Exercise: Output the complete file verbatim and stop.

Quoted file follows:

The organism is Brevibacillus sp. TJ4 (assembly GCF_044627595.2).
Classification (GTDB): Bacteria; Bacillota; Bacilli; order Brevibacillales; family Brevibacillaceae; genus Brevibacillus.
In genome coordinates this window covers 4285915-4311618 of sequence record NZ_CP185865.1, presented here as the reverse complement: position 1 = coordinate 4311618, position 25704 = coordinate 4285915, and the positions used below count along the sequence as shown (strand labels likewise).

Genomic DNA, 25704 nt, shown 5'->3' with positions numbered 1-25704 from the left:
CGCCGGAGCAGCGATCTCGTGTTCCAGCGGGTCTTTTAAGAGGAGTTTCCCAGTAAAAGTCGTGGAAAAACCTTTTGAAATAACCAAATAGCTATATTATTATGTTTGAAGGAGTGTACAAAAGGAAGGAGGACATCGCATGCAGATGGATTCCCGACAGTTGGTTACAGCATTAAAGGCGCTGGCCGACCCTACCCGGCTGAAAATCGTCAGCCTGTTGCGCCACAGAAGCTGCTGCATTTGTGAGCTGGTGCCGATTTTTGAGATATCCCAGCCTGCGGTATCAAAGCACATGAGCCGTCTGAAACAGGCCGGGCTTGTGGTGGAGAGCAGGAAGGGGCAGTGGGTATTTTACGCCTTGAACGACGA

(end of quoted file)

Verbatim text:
The organism is Brevibacillus sp. TJ4 (assembly GCF_044627595.2).
Classification (GTDB): Bacteria; Bacillota; Bacilli; order Brevibacillales; family Brevibacillaceae; genus Brevibacillus.
In genome coordinates this window covers 4285915-4311618 of sequence record NZ_CP185865.1, presented here as the reverse complement: position 1 = coordinate 4311618, position 25704 = coordinate 4285915, and the positions used below count along the sequence as shown (strand labels likewise).

Genomic DNA, 25704 nt, shown 5'->3' with positions numbered 1-25704 from the left:
CGCCGGAGCAGCGATCTCGTGTTCCAGCGGGTCTTTTAAGAGGAGTTTCCCAGTAAAAGTCGTGGAAAAACCTTTTGAAATAACCAAATAGCTATATTATTATGTTTGAAGGAGTGTACAAAAGGAAGGAGGACATCGCATGCAGATGGATTCCCGACAGTTGGTTACAGCATTAAAGGCGCTGGCCGACCCTACCCGGCTGAAAATCGTCAGCCTGTTGCGCCACAGAAGCTGCTGCATTTGTGAGCTGGTGCCGATTTTTGAGATATCCCAGCCTGCGGTATCAAAGCACATGAGCCGTCTGAAACAGGCCGGGCTTGTGGTGGAGAGCAGGAAGGGGCAGTGGGTATTTTACGCCTTGAACGACGA